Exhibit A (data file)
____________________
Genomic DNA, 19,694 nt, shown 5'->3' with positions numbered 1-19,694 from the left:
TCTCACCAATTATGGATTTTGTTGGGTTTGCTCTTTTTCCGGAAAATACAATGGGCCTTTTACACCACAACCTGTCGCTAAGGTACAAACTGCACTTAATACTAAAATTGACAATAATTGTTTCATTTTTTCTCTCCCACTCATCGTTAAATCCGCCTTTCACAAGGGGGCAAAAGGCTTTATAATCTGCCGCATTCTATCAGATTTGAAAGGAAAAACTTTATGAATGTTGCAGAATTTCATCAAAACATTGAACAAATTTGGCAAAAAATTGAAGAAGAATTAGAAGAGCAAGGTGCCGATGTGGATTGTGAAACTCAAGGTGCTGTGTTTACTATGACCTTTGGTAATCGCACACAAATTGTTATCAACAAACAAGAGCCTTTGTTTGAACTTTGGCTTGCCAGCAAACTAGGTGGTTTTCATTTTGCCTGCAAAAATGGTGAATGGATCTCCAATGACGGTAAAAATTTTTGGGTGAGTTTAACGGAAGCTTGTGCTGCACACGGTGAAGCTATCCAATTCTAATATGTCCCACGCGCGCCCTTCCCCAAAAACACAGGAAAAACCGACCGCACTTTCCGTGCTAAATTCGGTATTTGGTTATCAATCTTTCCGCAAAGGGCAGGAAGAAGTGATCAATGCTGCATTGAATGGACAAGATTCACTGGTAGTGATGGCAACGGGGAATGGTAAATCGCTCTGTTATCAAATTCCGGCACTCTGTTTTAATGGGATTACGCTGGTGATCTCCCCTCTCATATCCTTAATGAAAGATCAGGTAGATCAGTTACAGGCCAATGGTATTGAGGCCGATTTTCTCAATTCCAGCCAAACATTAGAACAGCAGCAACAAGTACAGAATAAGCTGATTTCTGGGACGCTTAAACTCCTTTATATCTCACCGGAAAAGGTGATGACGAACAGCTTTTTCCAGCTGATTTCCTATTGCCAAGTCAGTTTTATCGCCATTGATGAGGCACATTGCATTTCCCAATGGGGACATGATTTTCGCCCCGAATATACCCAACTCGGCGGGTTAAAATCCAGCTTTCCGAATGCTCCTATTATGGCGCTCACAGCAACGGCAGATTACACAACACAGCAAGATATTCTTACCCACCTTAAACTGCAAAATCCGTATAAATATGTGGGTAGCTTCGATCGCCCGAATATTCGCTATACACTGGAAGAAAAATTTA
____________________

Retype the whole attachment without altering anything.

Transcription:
Genomic DNA, 19,694 nt, shown 5'->3' with positions numbered 1-19,694 from the left:
TCTCACCAATTATGGATTTTGTTGGGTTTGCTCTTTTTCCGGAAAATACAATGGGCCTTTTACACCACAACCTGTCGCTAAGGTACAAACTGCACTTAATACTAAAATTGACAATAATTGTTTCATTTTTTCTCTCCCACTCATCGTTAAATCCGCCTTTCACAAGGGGGCAAAAGGCTTTATAATCTGCCGCATTCTATCAGATTTGAAAGGAAAAACTTTATGAATGTTGCAGAATTTCATCAAAACATTGAACAAATTTGGCAAAAAATTGAAGAAGAATTAGAAGAGCAAGGTGCCGATGTGGATTGTGAAACTCAAGGTGCTGTGTTTACTATGACCTTTGGTAATCGCACACAAATTGTTATCAACAAACAAGAGCCTTTGTTTGAACTTTGGCTTGCCAGCAAACTAGGTGGTTTTCATTTTGCCTGCAAAAATGGTGAATGGATCTCCAATGACGGTAAAAATTTTTGGGTGAGTTTAACGGAAGCTTGTGCTGCACACGGTGAAGCTATCCAATTCTAATATGTCCCACGCGCGCCCTTCCCCAAAAACACAGGAAAAACCGACCGCACTTTCCGTGCTAAATTCGGTATTTGGTTATCAATCTTTCCGCAAAGGGCAGGAAGAAGTGATCAATGCTGCATTGAATGGACAAGATTCACTGGTAGTGATGGCAACGGGGAATGGTAAATCGCTCTGTTATCAAATTCCGGCACTCTGTTTTAATGGGATTACGCTGGTGATCTCCCCTCTCATATCCTTAATGAAAGATCAGGTAGATCAGTTACAGGCCAATGGTATTGAGGCCGATTTTCTCAATTCCAGCCAAACATTAGAACAGCAGCAACAAGTACAGAATAAGCTGATTTCTGGGACGCTTAAACTCCTTTATATCTCACCGGAAAAGGTGATGACGAACAGCTTTTTCCAGCTGATTTCCTATTGCCAAGTCAGTTTTATCGCCATTGATGAGGCACATTGCATTTCCCAATGGGGACATGATTTTCGCCCCGAATATACCCAACTCGGCGGGTTAAAATCCAGCTTTCCGAATGCTCCTATTATGGCGCTCACAGCAACGGCAGATTACACAACACAGCAAGATATTCTTACCCACCTTAAACTGCAAAATCCGTATAAATATGTGGGTAGCTTCGATCGCCCGAATATTCGCTATACACTGGAAGAAAAATTTA